- Courtesy Bridgeport Pasty
- What’s not to like?
Unless you resort to phoneticization—and who would ever willingly do that?—you just can’t explain how to pronounce the word for a certain Cornish savory pastry without saying that it rhymes with “nasty.” Which then necessitates a quick disclaimer. Because when done well, the pasty is a flaky, filling, golden-brown hand pie that practically no one could resist, not even if, as is traditional, it contained rutabagas.
At Bridgeport Pasty, which opened in June, you’ll find pasties such as the Oinkle, sagey pork sausage with apple; steak and Stilton (supplemented with Swiss); chicken and ginger; and ratatouille. Another vegetarian option, spinach and mushroom, was as comforting and rich as creamed spinach, the mushrooms providing some additional texture. They’re all $5, and as much as you might like to, you probably won’t be able to eat more than one—the pasty’s meant to be a meal in itself, and is.
Husband and wife Jay Sebastian and Carrie Clark started their operation back in 2011 with a food truck, which still makes the rounds to places like Rush and the U. of C. (you can follow the truck on Twitter @BridgeportPastyCo). Their motto there is “Big food . . . small footprint,” a reference to their electric-powered ride. Now that they have their storefront location up and running, the little wagon’s charged by solar panels on the roof of the building.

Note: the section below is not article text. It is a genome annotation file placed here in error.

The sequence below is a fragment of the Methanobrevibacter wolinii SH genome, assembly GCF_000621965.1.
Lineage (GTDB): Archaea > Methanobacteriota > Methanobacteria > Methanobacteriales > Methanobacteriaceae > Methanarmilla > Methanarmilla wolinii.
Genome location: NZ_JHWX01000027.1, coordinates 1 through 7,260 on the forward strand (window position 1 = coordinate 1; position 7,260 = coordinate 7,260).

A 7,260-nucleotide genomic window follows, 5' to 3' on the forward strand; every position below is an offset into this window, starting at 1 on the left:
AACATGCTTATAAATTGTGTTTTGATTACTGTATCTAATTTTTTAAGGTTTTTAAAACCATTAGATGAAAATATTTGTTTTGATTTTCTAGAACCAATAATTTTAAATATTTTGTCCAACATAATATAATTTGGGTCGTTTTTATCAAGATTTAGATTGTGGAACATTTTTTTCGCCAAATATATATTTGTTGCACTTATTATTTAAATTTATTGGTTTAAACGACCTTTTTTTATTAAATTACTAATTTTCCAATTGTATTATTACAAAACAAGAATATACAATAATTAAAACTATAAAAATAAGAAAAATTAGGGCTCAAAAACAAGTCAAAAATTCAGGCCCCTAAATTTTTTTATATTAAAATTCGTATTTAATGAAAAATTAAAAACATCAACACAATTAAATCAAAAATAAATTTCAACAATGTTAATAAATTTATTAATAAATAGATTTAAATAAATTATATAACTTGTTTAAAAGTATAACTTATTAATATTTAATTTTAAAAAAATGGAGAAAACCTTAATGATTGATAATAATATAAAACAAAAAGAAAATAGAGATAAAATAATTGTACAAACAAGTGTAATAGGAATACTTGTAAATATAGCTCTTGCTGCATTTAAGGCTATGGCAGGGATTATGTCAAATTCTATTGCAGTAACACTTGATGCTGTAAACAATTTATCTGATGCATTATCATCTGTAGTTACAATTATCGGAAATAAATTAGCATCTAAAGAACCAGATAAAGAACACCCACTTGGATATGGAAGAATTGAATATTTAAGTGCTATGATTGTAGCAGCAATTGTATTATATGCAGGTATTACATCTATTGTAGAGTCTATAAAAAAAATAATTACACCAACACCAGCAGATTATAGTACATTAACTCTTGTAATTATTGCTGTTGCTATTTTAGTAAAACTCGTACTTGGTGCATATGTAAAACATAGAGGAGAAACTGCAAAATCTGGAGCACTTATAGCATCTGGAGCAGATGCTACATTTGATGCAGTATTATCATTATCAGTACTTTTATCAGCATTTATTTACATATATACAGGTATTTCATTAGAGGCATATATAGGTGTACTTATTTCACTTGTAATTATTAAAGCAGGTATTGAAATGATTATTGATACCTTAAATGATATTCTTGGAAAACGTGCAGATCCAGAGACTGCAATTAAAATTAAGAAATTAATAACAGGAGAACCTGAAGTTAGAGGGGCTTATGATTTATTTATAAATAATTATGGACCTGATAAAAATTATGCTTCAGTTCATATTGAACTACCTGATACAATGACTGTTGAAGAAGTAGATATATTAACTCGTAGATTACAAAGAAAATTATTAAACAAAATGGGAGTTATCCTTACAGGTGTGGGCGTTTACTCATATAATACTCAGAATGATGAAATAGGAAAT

- Kate Schmidt
- Bridgeport Pasty HQ
The storefront itself is a pleasant, open space with high ceilings and exposed brick. A lot next door is given over to backyard-style outdoor seating (and btw BP is BYO).
- Kate Schmidt
- Far cry from the bottom of a mine
Stateside, pasties are most associated with Michigan’s Upper Peninsula, where many laborers immigrated from Cornwall to work in the copper mines, bringing their preferred workingman’s fare with them. Neither Sebastian nor Clark has any ties to the UP—they first encountered pasties in England—and they’re still working to perfect the Yooper, their take on the traditional filling of beef, potatoes, onions, and rutabagas. The last probably doesn’t help; the perfectly inoffensive root vegetable has a bit of a branding problem. Kind of like pasties.
Bridgeport Pasty, 3142 S. Morgan, 773-254-7441, bridgeportpasty.com